VENICE — The front of the US Pavilion is looking trashy. Artist Mark Bradford piled a few loads of gravel up against the porch to waist height, and they’ve attracted some stray cigarette butts and candy wrappers. The gravel is actually an artwork, titled “Barren,” and a fitting, official introduction to Tomorrow Is Another Day, Bradford’s solo project for the 2017 Venice Biennale curated jointly by the Rose Art Museum and the Baltimore Museum of Art.
Inside, claustrophobia kicks in quickly with “Spoiled Foot,” an intimidating, site-specific behemoth. Suspended from the ceiling like a dead whale, the piece dominates the darkened gallery, forcing you to scuttle along the periphery. “Spoiled Foot” references a poem Bradford penned about the crippled Greek god Hephaestus, who was cast out of Olympus for his imperfections; it’s inscribed elegantly on a black concrete plinth placed in a niche in front of the building. In addition to its direct allusion to the god’s deformity, the sculpture makes you aware of your own feet, negotiating their limited options in the space.
Comprised of collaged paper, trash, metal grommets, and orange roofing tile, the piece is shellacked together into a bulging, seething mass that impinges upon your personal space — that precious American concept — and forces you closer to your neighbors than is customary. The good news is that you’re allowed to touch it. The surface is softer than you might expect, which tempers an otherwise daunting relationship. This imbalance — between the sculpture and its audience, scale and space, light and dark — is also an apt metaphor for the way Bradford, who’s African American and 6 foot 7, has always had to negotiate a world seemingly made for smaller, lighter-skinned people.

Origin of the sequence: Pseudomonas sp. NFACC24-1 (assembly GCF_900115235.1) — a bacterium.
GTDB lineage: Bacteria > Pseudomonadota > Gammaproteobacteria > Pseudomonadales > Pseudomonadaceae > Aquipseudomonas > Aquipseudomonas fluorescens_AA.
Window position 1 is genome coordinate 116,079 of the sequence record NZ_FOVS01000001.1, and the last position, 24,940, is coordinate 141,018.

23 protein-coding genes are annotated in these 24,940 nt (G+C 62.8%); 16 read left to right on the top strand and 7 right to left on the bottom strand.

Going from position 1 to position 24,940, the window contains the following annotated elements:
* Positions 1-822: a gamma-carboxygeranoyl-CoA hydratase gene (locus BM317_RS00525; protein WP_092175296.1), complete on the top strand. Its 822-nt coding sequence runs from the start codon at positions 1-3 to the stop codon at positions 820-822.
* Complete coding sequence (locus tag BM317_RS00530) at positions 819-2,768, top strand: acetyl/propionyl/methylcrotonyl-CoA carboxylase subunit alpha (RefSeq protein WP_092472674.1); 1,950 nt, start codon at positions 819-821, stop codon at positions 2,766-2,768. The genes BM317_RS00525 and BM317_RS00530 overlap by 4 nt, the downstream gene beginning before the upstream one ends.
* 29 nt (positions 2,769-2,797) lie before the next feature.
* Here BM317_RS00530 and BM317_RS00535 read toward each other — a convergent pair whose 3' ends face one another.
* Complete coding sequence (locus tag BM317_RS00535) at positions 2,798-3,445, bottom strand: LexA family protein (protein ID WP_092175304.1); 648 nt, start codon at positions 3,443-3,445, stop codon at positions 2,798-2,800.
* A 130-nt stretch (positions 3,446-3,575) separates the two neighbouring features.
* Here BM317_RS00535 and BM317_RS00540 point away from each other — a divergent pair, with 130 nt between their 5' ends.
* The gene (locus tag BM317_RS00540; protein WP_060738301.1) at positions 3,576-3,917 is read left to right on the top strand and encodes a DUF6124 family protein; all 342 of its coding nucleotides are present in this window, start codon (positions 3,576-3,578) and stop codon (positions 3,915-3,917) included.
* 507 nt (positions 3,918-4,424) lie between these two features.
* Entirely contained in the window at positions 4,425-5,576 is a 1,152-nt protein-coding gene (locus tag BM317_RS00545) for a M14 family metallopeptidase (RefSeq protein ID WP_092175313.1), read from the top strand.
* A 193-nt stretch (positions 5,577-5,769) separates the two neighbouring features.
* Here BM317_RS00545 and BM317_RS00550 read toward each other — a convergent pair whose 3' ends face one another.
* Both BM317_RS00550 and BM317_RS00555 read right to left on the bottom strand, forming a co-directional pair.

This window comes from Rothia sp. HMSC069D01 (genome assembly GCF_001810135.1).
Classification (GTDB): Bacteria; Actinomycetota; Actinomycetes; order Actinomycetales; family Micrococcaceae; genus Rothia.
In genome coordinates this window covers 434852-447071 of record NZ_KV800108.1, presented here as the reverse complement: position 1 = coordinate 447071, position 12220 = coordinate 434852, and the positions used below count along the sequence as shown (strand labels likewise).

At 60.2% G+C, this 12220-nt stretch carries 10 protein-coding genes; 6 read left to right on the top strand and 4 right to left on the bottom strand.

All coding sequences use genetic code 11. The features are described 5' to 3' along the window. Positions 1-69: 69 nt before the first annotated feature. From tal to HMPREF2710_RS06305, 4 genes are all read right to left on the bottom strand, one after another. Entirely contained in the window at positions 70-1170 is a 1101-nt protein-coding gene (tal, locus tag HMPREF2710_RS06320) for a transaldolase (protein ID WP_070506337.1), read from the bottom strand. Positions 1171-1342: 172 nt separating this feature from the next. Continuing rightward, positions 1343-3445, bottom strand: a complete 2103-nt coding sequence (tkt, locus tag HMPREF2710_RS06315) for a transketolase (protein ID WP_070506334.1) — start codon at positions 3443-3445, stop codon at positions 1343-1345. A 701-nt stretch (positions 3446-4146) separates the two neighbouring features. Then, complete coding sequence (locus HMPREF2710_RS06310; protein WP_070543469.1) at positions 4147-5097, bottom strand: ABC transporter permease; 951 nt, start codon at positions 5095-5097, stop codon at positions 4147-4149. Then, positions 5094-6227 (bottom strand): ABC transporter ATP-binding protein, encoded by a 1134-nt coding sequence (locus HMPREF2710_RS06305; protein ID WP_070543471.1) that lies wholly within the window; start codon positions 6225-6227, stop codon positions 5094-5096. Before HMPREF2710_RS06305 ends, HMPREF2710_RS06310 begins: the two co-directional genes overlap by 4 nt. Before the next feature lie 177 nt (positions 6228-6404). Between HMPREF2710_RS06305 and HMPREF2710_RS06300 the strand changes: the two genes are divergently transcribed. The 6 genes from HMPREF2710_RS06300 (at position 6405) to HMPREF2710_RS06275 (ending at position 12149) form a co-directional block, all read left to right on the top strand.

Such a menacing introduction is unusual for an artist whose oversized abstract paintings tend to charm and radiate an inclusive energy. However, Bradford’s work takes on a new, site-specific context here, embedded in the US Pavilion, which was built in 1930 and modeled after Thomas Jefferson’s Monticello plantation: it’s wrestling with the hypocrisy of Jeffersonian democracy, dreamt up by a founding father who owned his children as slaves. Although the exhibit presents a mix of installations, sculptures, and paintings, the work created in direct reaction to the building itself — with its white, romantic Palladian revival columns and dome — is where Bradford’s message resonates most powerfully.
As you squeeze past “Spoiled Foot,” your pupils dilate. Three giant, bruise-colored canvasses are bathed in natural light from above. As with earlier bodies of work, wherein the artist collaged end papers from his mother’s hair salon on canvas and applied layers of stain, “Thelxiepeia,” “Leucosia,” and “Raidne” feature tiny, translucent rectangles that suggest a rhythmic and cellular presence; repetitions coalesce into surfaces that recall strings of binary code or protective scales. Named for ancient Greek sirens, the dangerous female monsters who lured sailors to their deaths, these shimmering surfaces enchant but refuse to recede into depth, holding their ground in a direct challenge to the viewer while offering only a dusky silence.